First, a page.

Kitchen Scene with Christ at Emmaus by Joachim Beuckelaer

Joachim Beuckelaer

Kitchen Scene with Christ at Emmaus, c.1560–65, Oil on panel, 109.5 x 169 cm, The Mauritshuis, The Hague, inv. 965, Courtesy of Mauritshuis, The Hague

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Abundance and Dissimulation

Commentary by

Like the pair of disciples on the way to Emmaus who are unable to recognize the resurrected Christ, the viewer of this painting is initially distracted from appreciating its underlying theme. Joachim Beuckelaer crowds the foreground, which dominates the composition, with a hyperbolic abundance of produce and crockery. This highly tactile and faithfully rendered kitchen scene is a temptation of the senses. Its surfeit at first conceals and then reveals the significance of the biblical scene hidden within the composition.

The small background scene at upper right illustrates Luke 24:28–29, in which a trio of wayfarers—the resurrected but incognito Christ flanked by Cleopas and the unnamed disciple—are on the verge of parting at day’s end, indicated by the sunset in the landscape beyond. The disciples see, even touch, Christ and yet do not recognize him. The painter appears to have selected the precise moment when Christ feigns an intention to continue his journey while the disciples, still unaware of his identity, persuade him to join them for a meal.

This is suggested by the postures of the three figures: Jesus expresses his intent to go on by making a gesture of resistance with his right hand, while the two disciples reach for his arm and shoulder, entreating him to break his journey. The ambiguity of this moment—will he join them, or continue?—heightens the narrative tension of the picture and stresses the journey motif of the Emmaus story. The disciples are on the literal road between Jerusalem and Emmaus, but symbolically, their journey is from ignorance to insight.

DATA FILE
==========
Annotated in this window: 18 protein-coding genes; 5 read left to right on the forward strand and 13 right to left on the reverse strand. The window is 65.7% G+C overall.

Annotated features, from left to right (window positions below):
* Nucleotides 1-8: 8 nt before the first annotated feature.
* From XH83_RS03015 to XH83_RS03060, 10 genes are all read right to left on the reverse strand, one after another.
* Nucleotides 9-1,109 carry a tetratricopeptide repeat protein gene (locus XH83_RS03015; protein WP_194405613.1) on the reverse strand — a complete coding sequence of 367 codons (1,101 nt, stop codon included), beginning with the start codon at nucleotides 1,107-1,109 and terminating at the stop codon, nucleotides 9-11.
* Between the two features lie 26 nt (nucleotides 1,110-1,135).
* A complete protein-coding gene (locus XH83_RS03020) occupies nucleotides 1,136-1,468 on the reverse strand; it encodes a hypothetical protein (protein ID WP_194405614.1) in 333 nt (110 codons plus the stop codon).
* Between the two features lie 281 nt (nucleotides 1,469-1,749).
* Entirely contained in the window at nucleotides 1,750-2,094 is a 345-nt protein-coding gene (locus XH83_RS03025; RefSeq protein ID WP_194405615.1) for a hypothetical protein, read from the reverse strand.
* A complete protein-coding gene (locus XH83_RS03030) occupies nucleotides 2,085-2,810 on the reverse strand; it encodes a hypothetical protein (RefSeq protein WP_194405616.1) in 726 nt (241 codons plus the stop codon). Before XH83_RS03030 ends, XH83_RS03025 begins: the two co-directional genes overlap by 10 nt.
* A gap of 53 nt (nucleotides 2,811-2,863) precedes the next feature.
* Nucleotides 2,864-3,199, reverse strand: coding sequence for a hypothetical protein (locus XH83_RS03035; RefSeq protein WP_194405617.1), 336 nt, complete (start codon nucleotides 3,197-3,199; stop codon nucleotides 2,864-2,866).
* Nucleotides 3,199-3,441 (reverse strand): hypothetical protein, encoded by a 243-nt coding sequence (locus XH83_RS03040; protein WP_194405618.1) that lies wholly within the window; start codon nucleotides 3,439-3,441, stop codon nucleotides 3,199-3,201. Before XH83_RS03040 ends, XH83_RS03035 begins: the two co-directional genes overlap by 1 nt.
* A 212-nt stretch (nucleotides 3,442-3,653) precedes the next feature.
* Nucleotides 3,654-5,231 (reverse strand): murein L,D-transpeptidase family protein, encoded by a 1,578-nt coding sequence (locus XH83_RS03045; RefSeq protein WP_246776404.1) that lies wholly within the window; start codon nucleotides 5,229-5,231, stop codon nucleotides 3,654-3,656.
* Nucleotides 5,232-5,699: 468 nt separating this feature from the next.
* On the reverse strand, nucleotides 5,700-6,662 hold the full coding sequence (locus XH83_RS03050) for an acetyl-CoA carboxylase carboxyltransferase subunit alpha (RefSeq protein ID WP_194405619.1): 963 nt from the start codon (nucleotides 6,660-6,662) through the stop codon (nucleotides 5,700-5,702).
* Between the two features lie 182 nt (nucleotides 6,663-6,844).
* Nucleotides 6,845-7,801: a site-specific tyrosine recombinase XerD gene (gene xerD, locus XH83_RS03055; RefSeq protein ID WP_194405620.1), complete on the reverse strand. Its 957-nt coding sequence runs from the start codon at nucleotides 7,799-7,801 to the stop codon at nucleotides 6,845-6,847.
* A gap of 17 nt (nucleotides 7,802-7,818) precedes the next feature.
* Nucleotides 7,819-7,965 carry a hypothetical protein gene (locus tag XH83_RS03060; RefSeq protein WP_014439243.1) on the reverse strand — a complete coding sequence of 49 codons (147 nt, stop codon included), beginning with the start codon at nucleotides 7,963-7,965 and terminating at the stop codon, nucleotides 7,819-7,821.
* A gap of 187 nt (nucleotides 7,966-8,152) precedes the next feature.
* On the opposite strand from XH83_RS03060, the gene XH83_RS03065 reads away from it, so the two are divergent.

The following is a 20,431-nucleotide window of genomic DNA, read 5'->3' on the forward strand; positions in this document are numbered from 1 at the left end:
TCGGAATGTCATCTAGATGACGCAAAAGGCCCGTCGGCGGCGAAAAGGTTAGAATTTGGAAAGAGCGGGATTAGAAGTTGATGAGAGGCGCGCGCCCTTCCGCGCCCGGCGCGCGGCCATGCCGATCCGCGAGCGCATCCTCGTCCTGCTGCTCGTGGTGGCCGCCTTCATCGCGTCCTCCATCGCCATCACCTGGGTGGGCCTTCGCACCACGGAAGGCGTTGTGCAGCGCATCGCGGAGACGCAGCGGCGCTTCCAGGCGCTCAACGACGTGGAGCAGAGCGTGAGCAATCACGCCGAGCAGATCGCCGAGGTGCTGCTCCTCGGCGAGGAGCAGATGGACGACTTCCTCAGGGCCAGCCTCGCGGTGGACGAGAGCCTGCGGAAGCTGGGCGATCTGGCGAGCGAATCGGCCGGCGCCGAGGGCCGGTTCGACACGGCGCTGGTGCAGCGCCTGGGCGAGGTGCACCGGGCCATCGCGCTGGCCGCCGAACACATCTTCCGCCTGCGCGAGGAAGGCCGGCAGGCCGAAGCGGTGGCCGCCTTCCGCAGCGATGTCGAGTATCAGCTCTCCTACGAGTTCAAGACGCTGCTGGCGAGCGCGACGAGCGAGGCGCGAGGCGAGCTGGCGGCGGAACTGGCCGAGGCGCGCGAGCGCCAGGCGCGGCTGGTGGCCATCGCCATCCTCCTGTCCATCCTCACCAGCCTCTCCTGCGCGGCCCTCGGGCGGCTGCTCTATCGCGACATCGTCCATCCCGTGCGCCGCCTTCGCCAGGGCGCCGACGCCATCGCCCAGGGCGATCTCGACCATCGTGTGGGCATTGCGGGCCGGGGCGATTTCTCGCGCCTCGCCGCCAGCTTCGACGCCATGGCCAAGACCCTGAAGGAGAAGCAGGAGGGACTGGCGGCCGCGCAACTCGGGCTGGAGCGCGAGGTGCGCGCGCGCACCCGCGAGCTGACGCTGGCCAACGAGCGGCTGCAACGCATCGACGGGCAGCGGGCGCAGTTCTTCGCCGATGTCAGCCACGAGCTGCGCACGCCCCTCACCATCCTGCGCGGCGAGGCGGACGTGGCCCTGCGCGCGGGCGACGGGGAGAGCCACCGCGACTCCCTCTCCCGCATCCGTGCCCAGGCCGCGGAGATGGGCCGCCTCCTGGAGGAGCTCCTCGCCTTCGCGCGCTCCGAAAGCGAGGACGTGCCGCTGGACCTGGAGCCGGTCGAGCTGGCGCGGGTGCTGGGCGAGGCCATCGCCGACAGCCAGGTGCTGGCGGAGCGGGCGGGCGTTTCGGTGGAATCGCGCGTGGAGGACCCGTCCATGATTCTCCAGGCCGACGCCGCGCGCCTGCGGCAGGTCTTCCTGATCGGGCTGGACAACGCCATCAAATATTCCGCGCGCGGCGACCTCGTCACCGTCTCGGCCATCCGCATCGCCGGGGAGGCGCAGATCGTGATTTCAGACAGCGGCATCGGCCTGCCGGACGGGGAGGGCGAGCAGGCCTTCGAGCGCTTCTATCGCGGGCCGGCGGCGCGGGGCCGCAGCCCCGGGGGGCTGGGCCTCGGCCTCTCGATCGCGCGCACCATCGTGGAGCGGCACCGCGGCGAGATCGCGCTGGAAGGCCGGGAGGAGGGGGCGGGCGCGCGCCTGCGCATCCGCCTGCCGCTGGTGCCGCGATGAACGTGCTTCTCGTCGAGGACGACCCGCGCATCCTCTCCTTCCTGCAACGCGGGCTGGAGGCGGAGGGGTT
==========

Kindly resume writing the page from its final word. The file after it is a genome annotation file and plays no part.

The pictorial element bridging the two layers of Beuckelaer’s inverted composition is the pheasant hanging from the rafters before the kitchen’s framing column. This pheasant is the only ‘seeing’ element of the still life, emphasized by the conspicuously bright red feathers that surround its open eye. Its pupil, and thus its gaze, is directed towards the biblical action unfolding in the distance; it sees even as the viewer does not. The abundant still life thus becomes not only a celebration of the senses but also a reminder of their limitations—particularly of sight, the defining theme of the Emmaus sequence.



Falkenburg, Reindert. 1988. ‘Iconographical Connections between Antwerp Landscapes, Market Scenes and Kitchen Pieces, 1500–1580’, Oud Holland, 102.2: 114–26

Moxey, Keith. 1977. Pieter Aersten, Joachim Beuckelaer, and the Rise of Secular Painting in the Context of the Reformation (New York: Garland), pp. 98–102

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